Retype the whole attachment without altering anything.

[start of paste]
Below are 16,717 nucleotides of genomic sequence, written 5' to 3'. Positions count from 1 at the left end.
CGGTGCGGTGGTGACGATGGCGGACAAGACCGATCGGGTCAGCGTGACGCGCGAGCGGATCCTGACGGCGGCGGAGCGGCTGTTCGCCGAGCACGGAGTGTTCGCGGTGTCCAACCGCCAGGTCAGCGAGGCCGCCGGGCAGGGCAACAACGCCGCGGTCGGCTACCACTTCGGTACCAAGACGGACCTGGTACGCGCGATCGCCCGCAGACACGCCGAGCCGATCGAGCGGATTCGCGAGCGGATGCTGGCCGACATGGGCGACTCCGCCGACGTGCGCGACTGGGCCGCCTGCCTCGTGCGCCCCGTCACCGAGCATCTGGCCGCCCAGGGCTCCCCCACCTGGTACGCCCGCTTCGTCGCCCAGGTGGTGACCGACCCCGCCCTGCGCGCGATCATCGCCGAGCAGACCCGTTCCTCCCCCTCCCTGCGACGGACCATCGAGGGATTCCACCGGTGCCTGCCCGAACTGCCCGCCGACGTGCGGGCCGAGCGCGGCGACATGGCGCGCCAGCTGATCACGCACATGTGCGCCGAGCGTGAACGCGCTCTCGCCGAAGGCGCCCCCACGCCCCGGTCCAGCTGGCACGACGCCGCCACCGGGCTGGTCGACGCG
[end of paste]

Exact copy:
Below are 16,717 nucleotides of genomic sequence, written 5' to 3'. Positions count from 1 at the left end.
CGGTGCGGTGGTGACGATGGCGGACAAGACCGATCGGGTCAGCGTGACGCGCGAGCGGATCCTGACGGCGGCGGAGCGGCTGTTCGCCGAGCACGGAGTGTTCGCGGTGTCCAACCGCCAGGTCAGCGAGGCCGCCGGGCAGGGCAACAACGCCGCGGTCGGCTACCACTTCGGTACCAAGACGGACCTGGTACGCGCGATCGCCCGCAGACACGCCGAGCCGATCGAGCGGATTCGCGAGCGGATGCTGGCCGACATGGGCGACTCCGCCGACGTGCGCGACTGGGCCGCCTGCCTCGTGCGCCCCGTCACCGAGCATCTGGCCGCCCAGGGCTCCCCCACCTGGTACGCCCGCTTCGTCGCCCAGGTGGTGACCGACCCCGCCCTGCGCGCGATCATCGCCGAGCAGACCCGTTCCTCCCCCTCCCTGCGACGGACCATCGAGGGATTCCACCGGTGCCTGCCCGAACTGCCCGCCGACGTGCGGGCCGAGCGCGGCGACATGGCGCGCCAGCTGATCACGCACATGTGCGCCGAGCGTGAACGCGCTCTCGCCGAAGGCGCCCCCACGCCCCGGTCCAGCTGGCACGACGCCGCCACCGGGCTGGTCGACGCG